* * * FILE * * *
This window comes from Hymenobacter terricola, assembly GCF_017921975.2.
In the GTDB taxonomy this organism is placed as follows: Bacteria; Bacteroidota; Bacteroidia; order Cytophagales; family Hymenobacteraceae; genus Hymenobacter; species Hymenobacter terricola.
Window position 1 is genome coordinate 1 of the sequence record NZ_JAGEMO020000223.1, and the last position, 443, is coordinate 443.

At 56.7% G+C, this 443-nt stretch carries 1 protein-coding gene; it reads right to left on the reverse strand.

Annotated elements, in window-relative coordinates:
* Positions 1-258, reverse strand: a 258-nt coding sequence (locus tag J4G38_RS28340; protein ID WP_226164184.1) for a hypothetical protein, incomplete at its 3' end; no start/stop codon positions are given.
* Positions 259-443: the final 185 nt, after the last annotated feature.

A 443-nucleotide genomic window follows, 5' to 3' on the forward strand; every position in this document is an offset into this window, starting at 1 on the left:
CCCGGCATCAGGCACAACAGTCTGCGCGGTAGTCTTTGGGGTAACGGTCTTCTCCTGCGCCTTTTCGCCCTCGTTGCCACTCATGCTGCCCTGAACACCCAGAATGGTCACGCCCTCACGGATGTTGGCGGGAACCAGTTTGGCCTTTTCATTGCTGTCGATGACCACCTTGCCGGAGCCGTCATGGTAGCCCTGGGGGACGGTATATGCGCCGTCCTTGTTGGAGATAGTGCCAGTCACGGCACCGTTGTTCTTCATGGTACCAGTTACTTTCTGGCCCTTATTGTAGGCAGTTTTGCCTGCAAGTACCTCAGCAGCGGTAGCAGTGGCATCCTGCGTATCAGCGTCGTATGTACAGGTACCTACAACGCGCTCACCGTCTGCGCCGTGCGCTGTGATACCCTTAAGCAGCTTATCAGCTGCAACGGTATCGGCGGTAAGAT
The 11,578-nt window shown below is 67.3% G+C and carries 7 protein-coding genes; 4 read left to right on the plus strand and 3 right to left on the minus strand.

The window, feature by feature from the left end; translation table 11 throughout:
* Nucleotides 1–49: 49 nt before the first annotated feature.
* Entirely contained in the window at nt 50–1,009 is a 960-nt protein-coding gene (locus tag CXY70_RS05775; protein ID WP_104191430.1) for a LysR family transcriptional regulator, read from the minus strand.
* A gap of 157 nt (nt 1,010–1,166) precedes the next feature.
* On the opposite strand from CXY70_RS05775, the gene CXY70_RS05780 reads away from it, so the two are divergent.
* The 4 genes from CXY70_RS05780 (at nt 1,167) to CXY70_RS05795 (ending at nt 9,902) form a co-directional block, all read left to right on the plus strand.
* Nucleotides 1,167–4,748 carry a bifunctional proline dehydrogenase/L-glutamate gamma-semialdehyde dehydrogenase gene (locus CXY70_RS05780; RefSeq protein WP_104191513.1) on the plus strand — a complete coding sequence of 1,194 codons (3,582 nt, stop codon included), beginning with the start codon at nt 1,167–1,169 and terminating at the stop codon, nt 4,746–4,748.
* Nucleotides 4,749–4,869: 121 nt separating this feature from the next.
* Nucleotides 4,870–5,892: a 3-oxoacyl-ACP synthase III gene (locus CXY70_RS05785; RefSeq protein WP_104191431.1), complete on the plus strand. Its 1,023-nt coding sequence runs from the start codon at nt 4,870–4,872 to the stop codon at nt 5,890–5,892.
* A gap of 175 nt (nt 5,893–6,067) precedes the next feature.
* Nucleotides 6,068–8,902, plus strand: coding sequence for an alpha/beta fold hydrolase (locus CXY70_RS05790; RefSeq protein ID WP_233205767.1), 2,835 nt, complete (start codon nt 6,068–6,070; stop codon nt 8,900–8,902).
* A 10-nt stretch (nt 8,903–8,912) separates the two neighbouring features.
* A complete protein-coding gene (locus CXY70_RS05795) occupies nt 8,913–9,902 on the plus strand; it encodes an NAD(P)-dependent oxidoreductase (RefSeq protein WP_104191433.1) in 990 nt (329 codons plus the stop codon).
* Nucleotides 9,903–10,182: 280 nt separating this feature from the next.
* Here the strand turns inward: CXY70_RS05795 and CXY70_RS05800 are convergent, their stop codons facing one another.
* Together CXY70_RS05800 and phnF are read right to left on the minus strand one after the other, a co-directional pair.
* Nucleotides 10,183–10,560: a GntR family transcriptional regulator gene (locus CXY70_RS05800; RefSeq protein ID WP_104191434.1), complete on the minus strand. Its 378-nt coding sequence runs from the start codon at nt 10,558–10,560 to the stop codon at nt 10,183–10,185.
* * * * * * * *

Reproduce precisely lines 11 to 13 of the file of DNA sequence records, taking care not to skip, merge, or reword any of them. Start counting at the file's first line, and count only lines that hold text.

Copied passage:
The window, feature by feature from the left end; translation table 11 throughout:
* Nucleotides 1–49: 49 nt before the first annotated feature.
* Entirely contained in the window at nt 50–1,009 is a 960-nt protein-coding gene (locus tag CXY70_RS05775; protein ID WP_104191430.1) for a LysR family transcriptional regulator, read from the minus strand.